View Full Version : Do you do a staff Rota? If so what do you do about special events/holiday periods?
03-18-2007, 06:59 PM
I have lately been faced with this Dilema at work. I choose not to go into specifics as it's not necessary for the point of this thread.
There is a two-week-long festival coming up which all of the staff for whom I do the rota would want time off.
I've thought about banning individual holiday requests and producing a rota which gives all of them an equal maximum amount of time off. I've thought about saying 'first come first served' and let them hate each other for being quickest off the mark. I've thought about a combination of the two.
What do you do when everyone (or most everyone) wants the same time off?
03-18-2007, 07:02 PM
What's a rota?
03-18-2007, 07:08 PM
What's a rota?A roster
03-18-2007, 07:11 PM
Whoopsy-daisy. Forgive my localism.
03-18-2007, 07:59 PM
I've never actually done the scheduling, but I've been one of the people scheduled. Usually, places I've worked required requests to be submitted by a deadline, and they were approved based on date of submission/seniority. For one job, there was a maximum of one week per person for the 2 week Christmas/New Year's period ( since 50% of a unit could be out at any one time), but people were still permitted to request which week they wanted
03-19-2007, 05:22 AM
At work they first offer overtime to see how many take them up on the offer. If they need more people they put names in a hat.
03-19-2007, 10:48 AM
Assuming that this festival is a yearly event, what we do is that some people have the time off this year, and the others the next. That way it is fairly shared out and, at some point, everyone gets a bite of the cherry. To sort out who gets it first, normally it's on the basis of someone volunteering not to be included (they would then get the time off next year) - this is based on the fact that the people I work with all work together as a great team and are fair about the way events like this are rostered. That probably wouldn't be the case everywhere of course.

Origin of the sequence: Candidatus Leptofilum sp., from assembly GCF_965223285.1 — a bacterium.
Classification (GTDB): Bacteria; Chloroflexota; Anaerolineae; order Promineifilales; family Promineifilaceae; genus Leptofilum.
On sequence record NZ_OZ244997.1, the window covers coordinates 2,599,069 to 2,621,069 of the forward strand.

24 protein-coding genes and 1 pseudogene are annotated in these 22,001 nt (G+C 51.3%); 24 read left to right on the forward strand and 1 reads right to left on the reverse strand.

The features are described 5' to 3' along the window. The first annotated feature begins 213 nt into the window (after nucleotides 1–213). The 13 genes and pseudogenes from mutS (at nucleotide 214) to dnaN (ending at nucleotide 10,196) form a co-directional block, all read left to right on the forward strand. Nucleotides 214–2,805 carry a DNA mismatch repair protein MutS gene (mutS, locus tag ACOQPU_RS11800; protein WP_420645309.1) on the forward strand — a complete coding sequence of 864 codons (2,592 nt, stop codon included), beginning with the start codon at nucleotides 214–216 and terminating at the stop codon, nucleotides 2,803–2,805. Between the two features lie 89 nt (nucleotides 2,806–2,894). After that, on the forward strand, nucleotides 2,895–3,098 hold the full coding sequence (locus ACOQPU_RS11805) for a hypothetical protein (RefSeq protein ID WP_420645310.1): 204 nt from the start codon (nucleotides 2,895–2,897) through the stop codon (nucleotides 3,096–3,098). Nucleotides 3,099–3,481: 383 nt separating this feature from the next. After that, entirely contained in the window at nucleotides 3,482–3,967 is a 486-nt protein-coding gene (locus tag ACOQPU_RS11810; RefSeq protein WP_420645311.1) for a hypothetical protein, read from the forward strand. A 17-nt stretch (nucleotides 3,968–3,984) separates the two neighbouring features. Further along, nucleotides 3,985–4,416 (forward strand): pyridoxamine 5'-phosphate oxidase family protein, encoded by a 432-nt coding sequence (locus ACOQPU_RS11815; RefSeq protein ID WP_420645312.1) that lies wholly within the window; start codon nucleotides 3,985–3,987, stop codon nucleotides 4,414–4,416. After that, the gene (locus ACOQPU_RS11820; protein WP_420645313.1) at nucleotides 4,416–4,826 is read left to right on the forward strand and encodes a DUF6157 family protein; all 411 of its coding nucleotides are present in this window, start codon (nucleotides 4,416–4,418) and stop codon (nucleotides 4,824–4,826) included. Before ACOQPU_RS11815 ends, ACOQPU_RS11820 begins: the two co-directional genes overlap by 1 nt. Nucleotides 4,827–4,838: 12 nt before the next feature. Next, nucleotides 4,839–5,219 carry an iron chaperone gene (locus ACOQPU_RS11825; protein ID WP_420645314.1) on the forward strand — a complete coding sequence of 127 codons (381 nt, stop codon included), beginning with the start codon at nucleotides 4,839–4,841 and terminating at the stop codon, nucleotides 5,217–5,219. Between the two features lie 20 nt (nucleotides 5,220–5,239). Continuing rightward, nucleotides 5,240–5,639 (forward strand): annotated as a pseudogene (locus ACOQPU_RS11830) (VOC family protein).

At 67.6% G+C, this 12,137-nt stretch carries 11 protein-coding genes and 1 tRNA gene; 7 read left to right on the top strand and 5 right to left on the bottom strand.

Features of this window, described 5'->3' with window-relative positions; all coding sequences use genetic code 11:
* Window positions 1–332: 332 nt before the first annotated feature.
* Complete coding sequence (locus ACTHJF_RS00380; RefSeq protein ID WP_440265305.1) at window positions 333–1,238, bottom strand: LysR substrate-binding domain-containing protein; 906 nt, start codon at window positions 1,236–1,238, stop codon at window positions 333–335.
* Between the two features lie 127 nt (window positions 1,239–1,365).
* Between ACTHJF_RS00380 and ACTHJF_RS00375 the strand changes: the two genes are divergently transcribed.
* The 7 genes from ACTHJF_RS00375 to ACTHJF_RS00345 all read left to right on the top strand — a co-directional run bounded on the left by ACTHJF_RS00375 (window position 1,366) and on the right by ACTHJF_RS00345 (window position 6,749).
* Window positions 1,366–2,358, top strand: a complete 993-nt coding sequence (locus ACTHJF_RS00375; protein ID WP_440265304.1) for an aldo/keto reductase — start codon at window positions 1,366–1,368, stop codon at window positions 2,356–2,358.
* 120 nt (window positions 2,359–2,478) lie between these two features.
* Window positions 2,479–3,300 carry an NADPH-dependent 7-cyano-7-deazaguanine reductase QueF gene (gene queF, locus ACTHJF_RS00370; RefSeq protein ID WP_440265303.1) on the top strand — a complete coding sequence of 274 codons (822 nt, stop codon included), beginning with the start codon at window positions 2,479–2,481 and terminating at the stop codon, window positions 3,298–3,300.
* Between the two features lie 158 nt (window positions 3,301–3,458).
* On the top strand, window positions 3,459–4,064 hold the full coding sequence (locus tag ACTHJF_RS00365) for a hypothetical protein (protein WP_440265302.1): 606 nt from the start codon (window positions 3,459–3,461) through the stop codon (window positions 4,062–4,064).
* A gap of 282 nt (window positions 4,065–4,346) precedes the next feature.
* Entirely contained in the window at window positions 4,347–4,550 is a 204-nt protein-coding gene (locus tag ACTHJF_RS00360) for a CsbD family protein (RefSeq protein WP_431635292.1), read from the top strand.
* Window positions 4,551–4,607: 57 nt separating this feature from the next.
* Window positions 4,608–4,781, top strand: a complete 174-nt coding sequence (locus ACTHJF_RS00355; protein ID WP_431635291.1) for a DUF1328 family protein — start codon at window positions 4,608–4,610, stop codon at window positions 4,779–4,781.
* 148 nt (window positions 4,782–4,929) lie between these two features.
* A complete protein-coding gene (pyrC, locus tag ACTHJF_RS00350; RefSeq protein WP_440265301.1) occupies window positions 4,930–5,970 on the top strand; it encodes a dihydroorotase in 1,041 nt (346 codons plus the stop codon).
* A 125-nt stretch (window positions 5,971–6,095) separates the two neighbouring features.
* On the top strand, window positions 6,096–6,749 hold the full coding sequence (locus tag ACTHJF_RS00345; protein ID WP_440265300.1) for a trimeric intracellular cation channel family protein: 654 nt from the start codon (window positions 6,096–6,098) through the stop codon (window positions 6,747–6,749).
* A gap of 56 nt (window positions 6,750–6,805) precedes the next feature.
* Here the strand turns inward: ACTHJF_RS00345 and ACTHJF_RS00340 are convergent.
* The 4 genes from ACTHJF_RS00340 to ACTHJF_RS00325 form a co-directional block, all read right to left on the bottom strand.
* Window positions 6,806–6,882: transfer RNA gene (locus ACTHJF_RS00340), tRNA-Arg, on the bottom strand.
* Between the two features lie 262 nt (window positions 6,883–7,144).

I find that as long as the decisions are fair and the decision making process is clear and above board, then 99% of people will go along with those decisions fairly happily.
03-19-2007, 11:13 AM
It would be great to give everyone at least some time off so they could all enjoy whatever's going on, but that's not always possible.
Using the 'first come, first served' option is also going to make some people very unhappy and that won't lead to a good workplace atmosphere.
I'd be tempted to try sheduling it so everyone gets a bit of time off but nobody gets the whole two weeks. After that, if people don't get the couple of days they really wanted, you could get them to sort it out amongst themselves and let you know who's going to be working which shifts.
I worked in a department with essential employees, IOW there had to be coverage every day of the year. The holidays were placed in a hat for staff to choose which ones they had to work. Then they could bargain amongst themselves for mutually agreeable trades.
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